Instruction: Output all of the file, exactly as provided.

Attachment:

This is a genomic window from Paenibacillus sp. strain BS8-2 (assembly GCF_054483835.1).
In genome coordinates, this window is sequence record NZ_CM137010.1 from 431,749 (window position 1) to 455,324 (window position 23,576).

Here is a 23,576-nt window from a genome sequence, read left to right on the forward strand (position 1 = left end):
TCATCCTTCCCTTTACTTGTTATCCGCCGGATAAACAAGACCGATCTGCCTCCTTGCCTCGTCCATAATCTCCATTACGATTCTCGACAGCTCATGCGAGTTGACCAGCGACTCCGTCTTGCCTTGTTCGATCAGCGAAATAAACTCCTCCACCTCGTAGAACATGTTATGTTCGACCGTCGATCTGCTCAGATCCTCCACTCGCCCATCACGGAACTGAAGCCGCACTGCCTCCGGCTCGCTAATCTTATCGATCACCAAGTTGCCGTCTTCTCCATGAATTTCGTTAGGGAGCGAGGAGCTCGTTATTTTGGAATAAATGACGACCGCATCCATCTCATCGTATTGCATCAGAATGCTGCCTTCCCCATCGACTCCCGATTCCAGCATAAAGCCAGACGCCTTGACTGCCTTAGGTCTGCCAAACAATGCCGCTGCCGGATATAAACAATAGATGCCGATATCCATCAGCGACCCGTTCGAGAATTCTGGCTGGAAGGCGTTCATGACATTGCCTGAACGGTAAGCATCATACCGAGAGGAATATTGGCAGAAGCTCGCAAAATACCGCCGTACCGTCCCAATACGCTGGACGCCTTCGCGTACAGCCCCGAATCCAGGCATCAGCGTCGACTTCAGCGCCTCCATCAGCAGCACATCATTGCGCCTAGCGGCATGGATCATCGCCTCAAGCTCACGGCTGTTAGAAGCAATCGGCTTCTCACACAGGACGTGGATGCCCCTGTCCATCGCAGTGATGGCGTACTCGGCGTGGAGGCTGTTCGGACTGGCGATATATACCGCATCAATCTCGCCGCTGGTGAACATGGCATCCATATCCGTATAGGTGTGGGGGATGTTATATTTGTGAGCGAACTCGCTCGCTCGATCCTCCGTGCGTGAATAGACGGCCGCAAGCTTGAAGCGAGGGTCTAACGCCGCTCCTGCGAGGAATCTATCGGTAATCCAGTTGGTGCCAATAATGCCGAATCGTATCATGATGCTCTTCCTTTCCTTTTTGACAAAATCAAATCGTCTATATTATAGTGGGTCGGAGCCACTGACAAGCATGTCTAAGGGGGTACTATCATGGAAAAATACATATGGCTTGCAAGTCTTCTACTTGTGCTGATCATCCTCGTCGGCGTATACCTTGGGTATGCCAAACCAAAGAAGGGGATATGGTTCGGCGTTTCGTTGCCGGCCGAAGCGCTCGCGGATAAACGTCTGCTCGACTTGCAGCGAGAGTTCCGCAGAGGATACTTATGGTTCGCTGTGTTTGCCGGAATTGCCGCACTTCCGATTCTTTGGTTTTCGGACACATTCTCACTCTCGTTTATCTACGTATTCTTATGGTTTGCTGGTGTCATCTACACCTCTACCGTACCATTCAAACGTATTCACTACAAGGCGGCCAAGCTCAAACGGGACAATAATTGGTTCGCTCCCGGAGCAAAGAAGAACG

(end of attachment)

This is a genomic window from Paenibacillus sp. strain BS8-2 (assembly GCF_054483835.1).
In genome coordinates, this window is sequence record NZ_CM137010.1 from 431,749 (window position 1) to 455,324 (window position 23,576).

Here is a 23,576-nt window from a genome sequence, read left to right on the forward strand (position 1 = left end):
TCATCCTTCCCTTTACTTGTTATCCGCCGGATAAACAAGACCGATCTGCCTCCTTGCCTCGTCCATAATCTCCATTACGATTCTCGACAGCTCATGCGAGTTGACCAGCGACTCCGTCTTGCCTTGTTCGATCAGCGAAATAAACTCCTCCACCTCGTAGAACATGTTATGTTCGACCGTCGATCTGCTCAGATCCTCCACTCGCCCATCACGGAACTGAAGCCGCACTGCCTCCGGCTCGCTAATCTTATCGATCACCAAGTTGCCGTCTTCTCCATGAATTTCGTTAGGGAGCGAGGAGCTCGTTATTTTGGAATAAATGACGACCGCATCCATCTCATCGTATTGCATCAGAATGCTGCCTTCCCCATCGACTCCCGATTCCAGCATAAAGCCAGACGCCTTGACTGCCTTAGGTCTGCCAAACAATGCCGCTGCCGGATATAAACAATAGATGCCGATATCCATCAGCGACCCGTTCGAGAATTCTGGCTGGAAGGCGTTCATGACATTGCCTGAACGGTAAGCATCATACCGAGAGGAATATTGGCAGAAGCTCGCAAAATACCGCCGTACCGTCCCAATACGCTGGACGCCTTCGCGTACAGCCCCGAATCCAGGCATCAGCGTCGACTTCAGCGCCTCCATCAGCAGCACATCATTGCGCCTAGCGGCATGGATCATCGCCTCAAGCTCACGGCTGTTAGAAGCAATCGGCTTCTCACACAGGACGTGGATGCCCCTGTCCATCGCAGTGATGGCGTACTCGGCGTGGAGGCTGTTCGGACTGGCGATATATACCGCATCAATCTCGCCGCTGGTGAACATGGCATCCATATCCGTATAGGTGTGGGGGATGTTATATTTGTGAGCGAACTCGCTCGCTCGATCCTCCGTGCGTGAATAGACGGCCGCAAGCTTGAAGCGAGGGTCTAACGCCGCTCCTGCGAGGAATCTATCGGTAATCCAGTTGGTGCCAATAATGCCGAATCGTATCATGATGCTCTTCCTTTCCTTTTTGACAAAATCAAATCGTCTATATTATAGTGGGTCGGAGCCACTGACAAGCATGTCTAAGGGGGTACTATCATGGAAAAATACATATGGCTTGCAAGTCTTCTACTTGTGCTGATCATCCTCGTCGGCGTATACCTTGGGTATGCCAAACCAAAGAAGGGGATATGGTTCGGCGTTTCGTTGCCGGCCGAAGCGCTCGCGGATAAACGTCTGCTCGACTTGCAGCGAGAGTTCCGCAGAGGATACTTATGGTTCGCTGTGTTTGCCGGAATTGCCGCACTTCCGATTCTTTGGTTTTCGGACACATTCTCACTCTCGTTTATCTACGTATTCTTATGGTTTGCTGGTGTCATCTACACCTCTACCGTACCATTCAAACGTATTCACTACAAGGCGGCCAAGCTCAAACGGGACAATAATTGGTTCGCTCCCGGAGCAAAGAAGAACG